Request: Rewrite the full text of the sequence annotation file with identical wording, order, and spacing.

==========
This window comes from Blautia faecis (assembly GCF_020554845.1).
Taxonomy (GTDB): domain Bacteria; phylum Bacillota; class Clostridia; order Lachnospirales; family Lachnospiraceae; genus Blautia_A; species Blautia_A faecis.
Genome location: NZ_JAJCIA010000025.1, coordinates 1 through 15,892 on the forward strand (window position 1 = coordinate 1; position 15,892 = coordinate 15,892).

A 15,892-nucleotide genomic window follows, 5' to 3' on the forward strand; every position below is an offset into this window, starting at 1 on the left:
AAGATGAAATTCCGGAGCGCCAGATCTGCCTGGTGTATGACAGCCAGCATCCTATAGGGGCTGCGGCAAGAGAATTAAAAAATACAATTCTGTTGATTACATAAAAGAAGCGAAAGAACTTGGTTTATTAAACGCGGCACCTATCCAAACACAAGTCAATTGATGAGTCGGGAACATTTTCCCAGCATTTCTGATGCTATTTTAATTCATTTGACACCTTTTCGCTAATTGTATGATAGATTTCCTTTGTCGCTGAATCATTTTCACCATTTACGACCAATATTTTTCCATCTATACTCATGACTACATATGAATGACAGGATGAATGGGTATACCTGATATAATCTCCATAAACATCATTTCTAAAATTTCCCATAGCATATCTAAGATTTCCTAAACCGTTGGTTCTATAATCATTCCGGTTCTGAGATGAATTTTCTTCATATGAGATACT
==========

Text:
This window comes from Blautia faecis (assembly GCF_020554845.1).
Taxonomy (GTDB): domain Bacteria; phylum Bacillota; class Clostridia; order Lachnospirales; family Lachnospiraceae; genus Blautia_A; species Blautia_A faecis.
Genome location: NZ_JAJCIA010000025.1, coordinates 1 through 15,892 on the forward strand (window position 1 = coordinate 1; position 15,892 = coordinate 15,892).

A 15,892-nucleotide genomic window follows, 5' to 3' on the forward strand; every position below is an offset into this window, starting at 1 on the left:
AAGATGAAATTCCGGAGCGCCAGATCTGCCTGGTGTATGACAGCCAGCATCCTATAGGGGCTGCGGCAAGAGAATTAAAAAATACAATTCTGTTGATTACATAAAAGAAGCGAAAGAACTTGGTTTATTAAACGCGGCACCTATCCAAACACAAGTCAATTGATGAGTCGGGAACATTTTCCCAGCATTTCTGATGCTATTTTAATTCATTTGACACCTTTTCGCTAATTGTATGATAGATTTCCTTTGTCGCTGAATCATTTTCACCATTTACGACCAATATTTTTCCATCTATACTCATGACTACATATGAATGACAGGATGAATGGGTATACCTGATATAATCTCCATAAACATCATTTCTAAAATTTCCCATAGCATATCTAAGATTTCCTAAACCGTTGGTTCTATAATCATTCCGGTTCTGAGATGAATTTTCTTCATATGAGATACT